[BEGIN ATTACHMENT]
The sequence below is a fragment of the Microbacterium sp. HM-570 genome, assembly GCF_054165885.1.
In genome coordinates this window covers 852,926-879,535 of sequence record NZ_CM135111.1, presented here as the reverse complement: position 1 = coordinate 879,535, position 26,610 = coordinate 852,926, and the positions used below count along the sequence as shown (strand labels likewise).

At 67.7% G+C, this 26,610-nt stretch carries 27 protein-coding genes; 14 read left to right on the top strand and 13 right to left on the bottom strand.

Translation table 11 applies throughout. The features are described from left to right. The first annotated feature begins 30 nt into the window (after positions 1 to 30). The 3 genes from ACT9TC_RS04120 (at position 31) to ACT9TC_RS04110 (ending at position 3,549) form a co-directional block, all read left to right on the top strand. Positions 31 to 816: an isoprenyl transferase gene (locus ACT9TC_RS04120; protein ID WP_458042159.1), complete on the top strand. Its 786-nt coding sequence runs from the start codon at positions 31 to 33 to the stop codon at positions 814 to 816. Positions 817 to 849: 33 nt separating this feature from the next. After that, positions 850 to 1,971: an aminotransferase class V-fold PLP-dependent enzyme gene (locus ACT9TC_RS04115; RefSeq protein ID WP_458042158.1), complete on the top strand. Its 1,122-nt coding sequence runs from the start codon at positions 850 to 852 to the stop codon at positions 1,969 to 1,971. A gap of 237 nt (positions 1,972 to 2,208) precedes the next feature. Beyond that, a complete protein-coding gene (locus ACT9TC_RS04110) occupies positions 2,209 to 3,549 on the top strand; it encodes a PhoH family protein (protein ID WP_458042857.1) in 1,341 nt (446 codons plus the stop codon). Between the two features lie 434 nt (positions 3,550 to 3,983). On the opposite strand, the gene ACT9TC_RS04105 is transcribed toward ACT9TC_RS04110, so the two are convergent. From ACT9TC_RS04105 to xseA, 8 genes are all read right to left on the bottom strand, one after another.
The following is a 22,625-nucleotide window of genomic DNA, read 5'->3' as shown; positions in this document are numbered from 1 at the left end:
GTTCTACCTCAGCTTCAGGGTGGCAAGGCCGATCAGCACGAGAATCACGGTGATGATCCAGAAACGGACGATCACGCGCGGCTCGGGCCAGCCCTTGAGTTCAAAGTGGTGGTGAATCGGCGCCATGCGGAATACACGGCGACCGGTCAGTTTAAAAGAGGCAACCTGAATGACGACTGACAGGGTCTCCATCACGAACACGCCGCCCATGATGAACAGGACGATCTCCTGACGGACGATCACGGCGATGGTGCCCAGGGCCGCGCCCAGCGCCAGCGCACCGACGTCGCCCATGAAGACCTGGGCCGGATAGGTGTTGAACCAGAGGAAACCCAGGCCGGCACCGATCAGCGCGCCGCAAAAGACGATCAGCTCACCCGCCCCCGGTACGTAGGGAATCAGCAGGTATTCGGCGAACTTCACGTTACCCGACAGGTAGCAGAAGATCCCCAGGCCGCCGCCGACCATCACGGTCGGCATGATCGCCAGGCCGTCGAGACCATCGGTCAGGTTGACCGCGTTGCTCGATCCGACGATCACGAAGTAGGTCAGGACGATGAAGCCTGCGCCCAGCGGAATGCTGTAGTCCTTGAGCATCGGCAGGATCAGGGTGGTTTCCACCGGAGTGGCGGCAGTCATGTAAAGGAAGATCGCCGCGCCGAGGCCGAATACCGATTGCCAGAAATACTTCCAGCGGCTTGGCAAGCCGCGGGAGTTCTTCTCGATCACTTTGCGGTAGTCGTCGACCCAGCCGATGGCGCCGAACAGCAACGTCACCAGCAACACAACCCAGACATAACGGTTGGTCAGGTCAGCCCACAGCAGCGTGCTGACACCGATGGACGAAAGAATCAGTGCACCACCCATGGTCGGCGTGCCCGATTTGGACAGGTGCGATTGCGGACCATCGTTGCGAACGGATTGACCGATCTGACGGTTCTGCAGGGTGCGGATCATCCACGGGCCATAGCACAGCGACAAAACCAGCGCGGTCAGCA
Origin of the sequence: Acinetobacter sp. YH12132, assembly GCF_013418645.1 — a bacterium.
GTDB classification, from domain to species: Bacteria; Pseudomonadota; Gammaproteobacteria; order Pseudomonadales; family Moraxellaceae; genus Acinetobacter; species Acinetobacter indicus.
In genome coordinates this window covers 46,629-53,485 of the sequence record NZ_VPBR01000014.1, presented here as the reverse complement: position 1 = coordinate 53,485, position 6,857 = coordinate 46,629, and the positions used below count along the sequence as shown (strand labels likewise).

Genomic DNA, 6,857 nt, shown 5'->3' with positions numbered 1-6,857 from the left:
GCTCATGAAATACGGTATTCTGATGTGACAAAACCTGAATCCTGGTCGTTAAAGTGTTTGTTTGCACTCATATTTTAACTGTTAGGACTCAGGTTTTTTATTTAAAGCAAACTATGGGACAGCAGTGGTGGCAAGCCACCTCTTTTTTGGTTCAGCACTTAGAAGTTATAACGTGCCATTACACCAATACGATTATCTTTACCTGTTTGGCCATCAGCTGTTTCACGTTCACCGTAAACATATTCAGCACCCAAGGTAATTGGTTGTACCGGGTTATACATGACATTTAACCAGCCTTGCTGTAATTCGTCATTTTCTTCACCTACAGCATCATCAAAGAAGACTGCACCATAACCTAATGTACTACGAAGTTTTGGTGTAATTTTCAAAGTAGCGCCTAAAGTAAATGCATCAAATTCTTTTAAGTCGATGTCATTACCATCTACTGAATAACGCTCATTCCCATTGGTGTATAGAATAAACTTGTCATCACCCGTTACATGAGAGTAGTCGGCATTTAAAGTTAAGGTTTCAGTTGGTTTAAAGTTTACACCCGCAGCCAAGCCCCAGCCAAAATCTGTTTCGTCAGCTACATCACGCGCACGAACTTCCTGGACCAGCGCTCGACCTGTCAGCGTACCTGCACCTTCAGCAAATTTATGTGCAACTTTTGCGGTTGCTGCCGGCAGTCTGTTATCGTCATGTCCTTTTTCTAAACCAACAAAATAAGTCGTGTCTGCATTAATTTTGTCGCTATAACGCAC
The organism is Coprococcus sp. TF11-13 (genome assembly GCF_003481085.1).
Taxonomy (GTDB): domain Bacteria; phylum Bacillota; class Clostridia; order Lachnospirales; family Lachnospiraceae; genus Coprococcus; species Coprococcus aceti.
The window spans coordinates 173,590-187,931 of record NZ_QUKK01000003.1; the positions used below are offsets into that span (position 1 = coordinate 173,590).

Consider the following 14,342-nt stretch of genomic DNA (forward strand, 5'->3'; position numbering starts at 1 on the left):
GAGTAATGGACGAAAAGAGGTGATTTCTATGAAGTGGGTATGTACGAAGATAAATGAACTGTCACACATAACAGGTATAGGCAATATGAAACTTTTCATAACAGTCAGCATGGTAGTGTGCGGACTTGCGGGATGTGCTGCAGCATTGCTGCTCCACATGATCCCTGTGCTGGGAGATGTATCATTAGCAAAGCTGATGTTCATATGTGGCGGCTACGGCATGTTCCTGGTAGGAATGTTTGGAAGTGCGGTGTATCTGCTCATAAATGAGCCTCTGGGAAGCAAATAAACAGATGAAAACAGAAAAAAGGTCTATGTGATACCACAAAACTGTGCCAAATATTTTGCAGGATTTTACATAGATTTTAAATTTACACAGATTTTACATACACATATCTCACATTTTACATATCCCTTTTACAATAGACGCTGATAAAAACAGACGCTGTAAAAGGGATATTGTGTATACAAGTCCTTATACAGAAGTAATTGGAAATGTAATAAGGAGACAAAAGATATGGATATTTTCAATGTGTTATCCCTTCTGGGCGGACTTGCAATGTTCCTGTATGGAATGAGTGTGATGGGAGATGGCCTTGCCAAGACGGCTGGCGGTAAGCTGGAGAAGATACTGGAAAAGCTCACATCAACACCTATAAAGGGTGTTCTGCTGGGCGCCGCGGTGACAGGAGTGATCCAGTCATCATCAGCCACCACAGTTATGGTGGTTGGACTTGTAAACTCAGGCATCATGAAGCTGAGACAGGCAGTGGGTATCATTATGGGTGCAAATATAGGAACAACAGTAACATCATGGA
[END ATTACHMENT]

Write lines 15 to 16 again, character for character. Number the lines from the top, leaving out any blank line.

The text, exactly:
Consider the following 14,342-nt stretch of genomic DNA (forward strand, 5'->3'; position numbering starts at 1 on the left):
GAGTAATGGACGAAAAGAGGTGATTTCTATGAAGTGGGTATGTACGAAGATAAATGAACTGTCACACATAACAGGTATAGGCAATATGAAACTTTTCATAACAGTCAGCATGGTAGTGTGCGGACTTGCGGGATGTGCTGCAGCATTGCTGCTCCACATGATCCCTGTGCTGGGAGATGTATCATTAGCAAAGCTGATGTTCATATGTGGCGGCTACGGCATGTTCCTGGTAGGAATGTTTGGAAGTGCGGTGTATCTGCTCATAAATGAGCCTCTGGGAAGCAAATAAACAGATGAAAACAGAAAAAAGGTCTATGTGATACCACAAAACTGTGCCAAATATTTTGCAGGATTTTACATAGATTTTAAATTTACACAGATTTTACATACACATATCTCACATTTTACATATCCCTTTTACAATAGACGCTGATAAAAACAGACGCTGTAAAAGGGATATTGTGTATACAAGTCCTTATACAGAAGTAATTGGAAATGTAATAAGGAGACAAAAGATATGGATATTTTCAATGTGTTATCCCTTCTGGGCGGACTTGCAATGTTCCTGTATGGAATGAGTGTGATGGGAGATGGCCTTGCCAAGACGGCTGGCGGTAAGCTGGAGAAGATACTGGAAAAGCTCACATCAACACCTATAAAGGGTGTTCTGCTGGGCGCCGCGGTGACAGGAGTGATCCAGTCATCATCAGCCACCACAGTTATGGTGGTTGGACTTGTAAACTCAGGCATCATGAAGCTGAGACAGGCAGTGGGTATCATTATGGGTGCAAATATAGGAACAACAGTAACATCATGGA